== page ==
Editorial: What's next for Dougherty Co. and Mike McCoy?

DOUGHERTY CO., GA (WALB) - This week, it became known that Dougherty County's Interim Administrator Michael McCoy plans to sue the county for $3 million.

When you read the notice to sue letter from McCoy's attorney, it claims McCoy is being denied the full-time administrator job because he was a whistleblower in 2016, calling out Commissioner John Hayes for bad behavior at a county-sponsored student field trip, a move that McCoy believed created a hostile work environment.

McCoy sued the county in 2016 and was awarded $50,000 in a settlement. But, McCoy thinks that settlement didn't end the harassment and that four individuals on the commission, have purposely blocked him from getting the administrator's job.

McCoy has been employed with Dougherty County for almost 20 years, and since 2009 has been the Assistant Administrator. By all accounts, he has earned the respect of his colleagues here and across the state, for a job well done.

McCoy was a finalist in December after UGA's extensive national search for a replacement. But, McCoy's attorney believes that behind closed doors, McCoy has always been one vote short of getting the job.

If these allegations are true, this will not only be another embarrassment to the community but could also cost taxpayers millions of dollars.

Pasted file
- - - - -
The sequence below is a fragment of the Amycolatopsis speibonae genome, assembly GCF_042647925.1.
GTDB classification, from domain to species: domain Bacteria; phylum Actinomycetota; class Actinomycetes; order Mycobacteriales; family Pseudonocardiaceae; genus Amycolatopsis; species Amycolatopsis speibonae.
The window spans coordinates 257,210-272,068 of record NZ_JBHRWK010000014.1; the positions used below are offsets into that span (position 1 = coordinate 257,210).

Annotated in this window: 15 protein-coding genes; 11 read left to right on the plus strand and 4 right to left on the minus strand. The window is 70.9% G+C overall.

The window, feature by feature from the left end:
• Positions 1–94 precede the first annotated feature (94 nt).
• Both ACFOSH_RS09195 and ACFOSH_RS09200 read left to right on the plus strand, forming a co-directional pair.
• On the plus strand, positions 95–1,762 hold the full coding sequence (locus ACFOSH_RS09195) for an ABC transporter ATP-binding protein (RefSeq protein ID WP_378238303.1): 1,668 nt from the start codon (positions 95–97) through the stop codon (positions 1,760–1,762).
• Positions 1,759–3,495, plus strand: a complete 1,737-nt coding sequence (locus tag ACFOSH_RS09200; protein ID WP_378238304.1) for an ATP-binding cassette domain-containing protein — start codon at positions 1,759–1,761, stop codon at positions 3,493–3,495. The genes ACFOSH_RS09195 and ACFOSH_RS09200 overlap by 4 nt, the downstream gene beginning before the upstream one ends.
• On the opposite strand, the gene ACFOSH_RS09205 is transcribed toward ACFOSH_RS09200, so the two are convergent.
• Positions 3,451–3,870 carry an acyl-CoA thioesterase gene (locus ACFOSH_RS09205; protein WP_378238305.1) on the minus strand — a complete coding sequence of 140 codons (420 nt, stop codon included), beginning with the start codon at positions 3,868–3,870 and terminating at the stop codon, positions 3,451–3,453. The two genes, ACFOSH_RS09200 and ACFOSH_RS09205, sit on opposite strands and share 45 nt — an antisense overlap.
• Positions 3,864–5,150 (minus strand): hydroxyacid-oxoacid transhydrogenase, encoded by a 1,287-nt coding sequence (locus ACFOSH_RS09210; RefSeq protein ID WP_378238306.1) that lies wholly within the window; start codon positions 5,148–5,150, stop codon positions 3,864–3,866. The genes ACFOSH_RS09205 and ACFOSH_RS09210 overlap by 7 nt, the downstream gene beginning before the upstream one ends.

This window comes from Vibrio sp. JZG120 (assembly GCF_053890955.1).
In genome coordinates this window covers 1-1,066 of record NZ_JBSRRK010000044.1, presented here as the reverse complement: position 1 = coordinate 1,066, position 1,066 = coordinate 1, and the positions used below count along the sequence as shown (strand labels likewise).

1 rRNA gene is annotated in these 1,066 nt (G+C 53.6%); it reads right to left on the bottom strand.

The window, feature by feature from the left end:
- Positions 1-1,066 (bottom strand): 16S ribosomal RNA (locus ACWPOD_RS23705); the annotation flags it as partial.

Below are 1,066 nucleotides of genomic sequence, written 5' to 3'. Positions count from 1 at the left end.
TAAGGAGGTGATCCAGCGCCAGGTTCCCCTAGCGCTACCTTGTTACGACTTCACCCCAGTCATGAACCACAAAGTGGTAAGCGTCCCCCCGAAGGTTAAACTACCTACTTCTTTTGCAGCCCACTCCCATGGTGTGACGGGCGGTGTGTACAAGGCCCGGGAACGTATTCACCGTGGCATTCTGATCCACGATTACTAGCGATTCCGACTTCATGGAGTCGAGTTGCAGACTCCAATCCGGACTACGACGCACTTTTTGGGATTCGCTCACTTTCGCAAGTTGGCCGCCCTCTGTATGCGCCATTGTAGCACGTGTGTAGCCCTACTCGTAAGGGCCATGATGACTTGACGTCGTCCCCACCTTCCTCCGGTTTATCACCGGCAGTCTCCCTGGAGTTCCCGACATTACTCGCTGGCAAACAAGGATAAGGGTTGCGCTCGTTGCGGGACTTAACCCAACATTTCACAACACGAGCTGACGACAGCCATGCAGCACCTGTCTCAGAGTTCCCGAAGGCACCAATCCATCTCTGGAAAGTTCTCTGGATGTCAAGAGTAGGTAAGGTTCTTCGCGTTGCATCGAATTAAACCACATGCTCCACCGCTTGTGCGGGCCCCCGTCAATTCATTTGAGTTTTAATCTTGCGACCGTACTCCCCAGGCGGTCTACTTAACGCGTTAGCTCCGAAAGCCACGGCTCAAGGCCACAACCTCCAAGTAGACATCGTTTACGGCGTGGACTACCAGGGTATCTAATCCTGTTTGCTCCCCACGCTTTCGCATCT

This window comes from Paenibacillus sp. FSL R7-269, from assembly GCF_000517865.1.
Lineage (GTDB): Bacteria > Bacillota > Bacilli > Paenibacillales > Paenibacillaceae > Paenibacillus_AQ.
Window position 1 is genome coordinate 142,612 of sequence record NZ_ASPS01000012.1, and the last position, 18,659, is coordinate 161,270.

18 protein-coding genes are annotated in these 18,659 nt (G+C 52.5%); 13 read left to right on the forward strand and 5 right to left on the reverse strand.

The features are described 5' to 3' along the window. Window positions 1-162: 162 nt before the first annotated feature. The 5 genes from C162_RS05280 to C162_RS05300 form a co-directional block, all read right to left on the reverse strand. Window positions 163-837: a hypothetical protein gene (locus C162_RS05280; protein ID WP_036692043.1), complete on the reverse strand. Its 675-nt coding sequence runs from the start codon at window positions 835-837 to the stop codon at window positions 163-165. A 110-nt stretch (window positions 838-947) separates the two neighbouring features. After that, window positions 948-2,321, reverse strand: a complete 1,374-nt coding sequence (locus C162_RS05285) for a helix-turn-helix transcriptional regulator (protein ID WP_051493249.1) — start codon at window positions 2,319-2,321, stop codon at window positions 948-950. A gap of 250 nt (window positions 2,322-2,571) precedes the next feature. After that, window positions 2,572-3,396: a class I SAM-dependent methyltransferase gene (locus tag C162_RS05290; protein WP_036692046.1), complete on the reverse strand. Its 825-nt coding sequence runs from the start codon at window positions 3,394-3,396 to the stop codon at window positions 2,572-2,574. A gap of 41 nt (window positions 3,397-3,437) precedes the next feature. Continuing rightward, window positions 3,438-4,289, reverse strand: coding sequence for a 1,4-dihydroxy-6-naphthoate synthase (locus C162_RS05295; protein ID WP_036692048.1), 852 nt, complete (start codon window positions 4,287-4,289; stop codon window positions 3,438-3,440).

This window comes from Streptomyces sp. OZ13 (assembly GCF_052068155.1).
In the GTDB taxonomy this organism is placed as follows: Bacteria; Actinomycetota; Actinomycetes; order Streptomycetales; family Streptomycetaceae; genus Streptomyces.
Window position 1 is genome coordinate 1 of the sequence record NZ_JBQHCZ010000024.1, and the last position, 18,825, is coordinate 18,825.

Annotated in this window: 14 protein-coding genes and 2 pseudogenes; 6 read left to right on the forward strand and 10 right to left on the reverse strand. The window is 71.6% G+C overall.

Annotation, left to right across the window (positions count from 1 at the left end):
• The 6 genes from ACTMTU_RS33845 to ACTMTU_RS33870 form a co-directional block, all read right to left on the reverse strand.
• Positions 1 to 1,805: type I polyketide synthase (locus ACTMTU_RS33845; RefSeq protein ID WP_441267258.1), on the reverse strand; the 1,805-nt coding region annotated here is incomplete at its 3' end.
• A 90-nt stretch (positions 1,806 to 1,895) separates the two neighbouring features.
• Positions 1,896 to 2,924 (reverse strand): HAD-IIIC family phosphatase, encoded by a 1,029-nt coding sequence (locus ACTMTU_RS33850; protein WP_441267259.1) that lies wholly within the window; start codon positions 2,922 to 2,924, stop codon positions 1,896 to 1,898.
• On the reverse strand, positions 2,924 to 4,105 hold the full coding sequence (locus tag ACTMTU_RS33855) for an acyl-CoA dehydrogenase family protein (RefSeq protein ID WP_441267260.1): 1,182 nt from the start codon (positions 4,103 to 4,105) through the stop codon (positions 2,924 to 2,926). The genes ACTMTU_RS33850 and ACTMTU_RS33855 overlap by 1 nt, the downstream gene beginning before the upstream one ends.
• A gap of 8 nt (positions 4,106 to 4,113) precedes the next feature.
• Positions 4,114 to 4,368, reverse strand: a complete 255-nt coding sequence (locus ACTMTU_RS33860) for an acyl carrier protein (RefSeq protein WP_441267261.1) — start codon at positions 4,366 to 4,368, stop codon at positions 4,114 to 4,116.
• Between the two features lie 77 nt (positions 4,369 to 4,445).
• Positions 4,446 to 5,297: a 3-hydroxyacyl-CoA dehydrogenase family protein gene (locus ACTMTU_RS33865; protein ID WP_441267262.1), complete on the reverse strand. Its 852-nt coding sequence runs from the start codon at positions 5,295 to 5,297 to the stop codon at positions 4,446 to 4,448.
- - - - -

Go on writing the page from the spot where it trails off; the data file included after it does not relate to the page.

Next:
On Monday, community leaders addressed the four commissioners in support of McCoy, including former Mayor Willie Adams and Dougherty County Police Chief Jackie Battle.

None of these commissioners will agree to an on-camera interview. Commissioner John Hayes issued a statement saying he talked to many citizens about this issue.

We cannot find any evidence of a district meeting where residents were informed and asked their opinion on this important matter. We have also filed an open records request with commissioners for all emails and communications concerning the administrator position.

We ask again for these commissioners to come forward and explain their no vote, and how they are more qualified to select an administrator than Georgia's Carl Vinson Institute.

This is a reminder to voters, when elected officials do not put their own interests and prejudices aside for the benefit of the people they have been elected to serve, it's time for a change at the commission.

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